The interior offers a welcoming, sheltered, treehouse-like atmosphere for exhibits about local culture and history. The center also orients visitors traveling the Blue Ridge Parkway, which winds for 469 miles (755 kilometers) through the Blue Ridge Mountains, part of the Appalachian Mountains.
In addition to exhibit space, the building includes a gift shop, classroom, offices, and a 70-person high-definition theater.
Undoubtedly, one of its most valuable lessons will be its demonstration of high-performance ecological design.
Passive Solar Destination
Proper site choice and orientation were key to optimizing passive solar strategies at the Blue Ridge Parkway Center. The building is built into a hillside on its north side. For maximum effectiveness, the Trombe walls had to be turned 30 degrees, in a sawtooth pattern, to face due south.
Trombe walls use the sun to heat a small air space between a glass wall and a heavy-mass wall. The trapped heat is transferred into the building through vents or indirectly. The Trombe wall design updates the thermal-mass wall common to many traditional building types.
With the center located at an altitude of 2,300 feet (700 meters), the Trombe walls work well with local conditions. They collect the heat during the day and radiate it into the building — with its 35-foot- (11-meter-) high ceilings — at night and into the next day.
Summer temperatures in the Asheville area rarely exceed 90 degrees Fahrenheit (32 degrees Celsius), with nighttime temperatures in the 60s (16 to 21 degrees Celsius). The Trombe walls were particularly adapted to this type of setting and include vents that can be used not only to trap warm air and move it into the building, but also to trap cooler evening air and let it flow into the building on summer days.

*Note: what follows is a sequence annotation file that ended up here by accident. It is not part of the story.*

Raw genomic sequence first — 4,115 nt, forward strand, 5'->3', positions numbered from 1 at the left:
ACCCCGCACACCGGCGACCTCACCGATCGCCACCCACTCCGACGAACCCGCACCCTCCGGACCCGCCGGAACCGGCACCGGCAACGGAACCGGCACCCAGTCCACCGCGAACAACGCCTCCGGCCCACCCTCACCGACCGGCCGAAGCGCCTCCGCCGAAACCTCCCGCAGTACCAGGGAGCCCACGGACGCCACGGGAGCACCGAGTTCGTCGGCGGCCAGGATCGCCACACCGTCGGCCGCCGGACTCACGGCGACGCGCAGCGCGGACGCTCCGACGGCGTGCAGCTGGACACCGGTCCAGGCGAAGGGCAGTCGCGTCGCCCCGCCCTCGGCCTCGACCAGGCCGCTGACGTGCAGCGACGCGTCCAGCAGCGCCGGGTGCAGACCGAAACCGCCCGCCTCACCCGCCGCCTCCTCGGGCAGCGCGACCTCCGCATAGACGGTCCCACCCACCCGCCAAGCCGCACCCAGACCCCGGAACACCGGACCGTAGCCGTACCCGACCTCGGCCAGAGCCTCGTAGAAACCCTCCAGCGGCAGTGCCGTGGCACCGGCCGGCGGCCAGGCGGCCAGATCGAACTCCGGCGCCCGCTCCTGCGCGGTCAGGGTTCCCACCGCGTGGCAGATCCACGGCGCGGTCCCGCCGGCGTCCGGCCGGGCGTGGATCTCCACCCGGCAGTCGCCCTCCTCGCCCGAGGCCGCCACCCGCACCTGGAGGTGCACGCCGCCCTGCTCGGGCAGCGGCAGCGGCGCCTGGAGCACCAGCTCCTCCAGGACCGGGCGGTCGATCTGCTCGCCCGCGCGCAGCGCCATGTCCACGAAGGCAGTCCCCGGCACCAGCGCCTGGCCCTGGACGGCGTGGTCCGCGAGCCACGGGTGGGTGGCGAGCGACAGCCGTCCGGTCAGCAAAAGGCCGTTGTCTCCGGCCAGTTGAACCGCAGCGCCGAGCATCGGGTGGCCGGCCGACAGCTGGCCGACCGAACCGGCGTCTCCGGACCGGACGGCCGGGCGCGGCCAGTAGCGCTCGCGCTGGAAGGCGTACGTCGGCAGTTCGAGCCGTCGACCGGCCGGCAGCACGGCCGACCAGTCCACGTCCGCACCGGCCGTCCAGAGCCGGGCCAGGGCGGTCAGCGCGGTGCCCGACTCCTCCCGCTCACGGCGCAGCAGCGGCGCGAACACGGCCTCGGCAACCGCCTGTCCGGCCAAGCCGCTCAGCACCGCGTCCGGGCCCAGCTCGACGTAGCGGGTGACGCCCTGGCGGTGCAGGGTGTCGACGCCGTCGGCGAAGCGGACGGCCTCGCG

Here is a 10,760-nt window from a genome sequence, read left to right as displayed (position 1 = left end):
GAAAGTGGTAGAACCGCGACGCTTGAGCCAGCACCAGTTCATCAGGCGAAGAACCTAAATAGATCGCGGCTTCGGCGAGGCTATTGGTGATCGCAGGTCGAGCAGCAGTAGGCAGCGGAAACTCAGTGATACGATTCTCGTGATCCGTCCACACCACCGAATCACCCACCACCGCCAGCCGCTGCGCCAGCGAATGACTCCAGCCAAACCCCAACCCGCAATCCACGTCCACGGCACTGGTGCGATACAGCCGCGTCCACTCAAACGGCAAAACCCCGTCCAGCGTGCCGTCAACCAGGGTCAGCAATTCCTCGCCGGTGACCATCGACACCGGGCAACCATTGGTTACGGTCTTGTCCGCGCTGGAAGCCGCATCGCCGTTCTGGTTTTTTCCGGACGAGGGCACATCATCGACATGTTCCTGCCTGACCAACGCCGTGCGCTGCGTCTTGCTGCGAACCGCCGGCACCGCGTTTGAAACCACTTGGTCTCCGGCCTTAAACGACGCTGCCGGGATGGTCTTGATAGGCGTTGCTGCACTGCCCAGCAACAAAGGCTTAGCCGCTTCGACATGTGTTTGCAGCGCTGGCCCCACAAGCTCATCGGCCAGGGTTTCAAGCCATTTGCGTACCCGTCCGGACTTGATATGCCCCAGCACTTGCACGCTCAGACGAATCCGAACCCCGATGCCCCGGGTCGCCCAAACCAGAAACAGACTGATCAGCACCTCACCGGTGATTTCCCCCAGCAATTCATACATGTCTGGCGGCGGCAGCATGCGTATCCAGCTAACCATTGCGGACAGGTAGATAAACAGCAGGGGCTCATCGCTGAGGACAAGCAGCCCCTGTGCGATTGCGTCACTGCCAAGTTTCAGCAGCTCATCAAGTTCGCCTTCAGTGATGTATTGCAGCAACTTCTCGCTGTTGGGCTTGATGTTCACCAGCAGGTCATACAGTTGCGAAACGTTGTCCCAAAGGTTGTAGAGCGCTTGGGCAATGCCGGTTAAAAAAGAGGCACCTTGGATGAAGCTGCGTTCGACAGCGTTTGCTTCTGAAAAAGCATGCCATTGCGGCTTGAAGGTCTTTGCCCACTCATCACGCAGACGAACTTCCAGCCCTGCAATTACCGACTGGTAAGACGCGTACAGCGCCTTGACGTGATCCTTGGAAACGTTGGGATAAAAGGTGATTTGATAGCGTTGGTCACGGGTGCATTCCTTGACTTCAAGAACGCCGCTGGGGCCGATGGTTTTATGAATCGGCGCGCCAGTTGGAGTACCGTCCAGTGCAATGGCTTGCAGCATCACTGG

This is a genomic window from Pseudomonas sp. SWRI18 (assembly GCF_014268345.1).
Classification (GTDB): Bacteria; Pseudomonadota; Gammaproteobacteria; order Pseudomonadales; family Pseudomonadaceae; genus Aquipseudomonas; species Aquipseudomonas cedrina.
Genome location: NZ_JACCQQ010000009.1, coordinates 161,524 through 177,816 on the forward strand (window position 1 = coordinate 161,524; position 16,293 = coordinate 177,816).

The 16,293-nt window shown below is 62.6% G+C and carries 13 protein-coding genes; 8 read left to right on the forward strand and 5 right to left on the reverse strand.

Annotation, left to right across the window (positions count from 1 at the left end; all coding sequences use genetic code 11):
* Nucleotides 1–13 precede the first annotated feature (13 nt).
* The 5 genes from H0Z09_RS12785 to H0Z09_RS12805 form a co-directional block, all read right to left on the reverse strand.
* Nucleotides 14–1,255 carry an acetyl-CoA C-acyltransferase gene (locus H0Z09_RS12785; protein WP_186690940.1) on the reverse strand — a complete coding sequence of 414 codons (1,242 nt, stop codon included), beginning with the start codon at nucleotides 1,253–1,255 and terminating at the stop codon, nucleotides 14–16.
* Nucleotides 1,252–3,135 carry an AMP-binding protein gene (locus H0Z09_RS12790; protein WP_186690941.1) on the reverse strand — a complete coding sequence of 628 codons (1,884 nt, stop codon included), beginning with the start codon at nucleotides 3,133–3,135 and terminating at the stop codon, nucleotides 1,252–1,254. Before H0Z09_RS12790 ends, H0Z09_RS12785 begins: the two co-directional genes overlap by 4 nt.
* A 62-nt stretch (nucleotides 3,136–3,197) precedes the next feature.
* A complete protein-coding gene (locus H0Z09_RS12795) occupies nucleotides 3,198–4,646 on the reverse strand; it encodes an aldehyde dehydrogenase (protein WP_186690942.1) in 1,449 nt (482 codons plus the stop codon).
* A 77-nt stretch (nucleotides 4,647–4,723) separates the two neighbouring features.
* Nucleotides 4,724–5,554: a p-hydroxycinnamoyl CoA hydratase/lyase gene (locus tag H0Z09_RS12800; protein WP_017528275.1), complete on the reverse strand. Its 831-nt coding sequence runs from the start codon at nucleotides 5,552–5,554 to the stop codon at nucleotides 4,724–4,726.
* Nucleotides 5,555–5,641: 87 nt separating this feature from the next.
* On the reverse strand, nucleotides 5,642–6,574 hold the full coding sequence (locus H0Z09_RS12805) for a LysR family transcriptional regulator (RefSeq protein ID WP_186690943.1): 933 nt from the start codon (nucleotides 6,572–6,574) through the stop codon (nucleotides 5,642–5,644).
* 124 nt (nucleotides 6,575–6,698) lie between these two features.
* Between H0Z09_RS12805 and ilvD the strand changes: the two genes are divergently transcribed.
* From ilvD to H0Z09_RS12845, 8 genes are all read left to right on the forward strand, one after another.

In the summer, an overhang shades the walls and prevents them from overheating. The building also includes an HVAC system for extreme weather conditions.
Modeling Air Flow
Lord, Aeck & Sargent called on Pennsylvania State University's Applied Research Laboratory to study the air movement and heat-transfer performance of the Trombe walls. The laboratory took historical data on local weather conditions and created a computational fluid dynamics (CFD) model to predict future performance.
CFD has long been used in the aerospace and defense industries; it's now becoming more common in high-tech architectural applications. "We feel that its potential for modeling passive buildings is largely untapped," says Vikram Sami, energy analyst and daylighting specialist for Lord, Aeck & Sargent.
The architects followed up with a study on the site to measure actual conditions in February. "We found a reasonably good agreement between what we simulated and what we measured," says Sami.
"In winter conditions of 20 degrees Fahrenheit [-7 degrees Celsius] at night, the Trombe wall temperature was 60 degrees [16 degrees Celsius]," Sami says. "It maintains the building 40 degrees [22 degrees Celsius] warmer than outside."
"The Trombe wall temperatures get up to 90 degrees [32 degrees Celsius] in the daytime," he adds. "You want it to heat up that much. In comparison, the typical HVAC system supplies heat at 85 to 90 degrees [29 to 32 degrees Celsius], depending on the design." Additional data collection will be done in the summer and winter.
Discuss this article in the Architecture Forum...
Debra Moffitt writes about architecture, lifestyle, and design from Charlotte, North Carolina, and Lugano, Switzerland.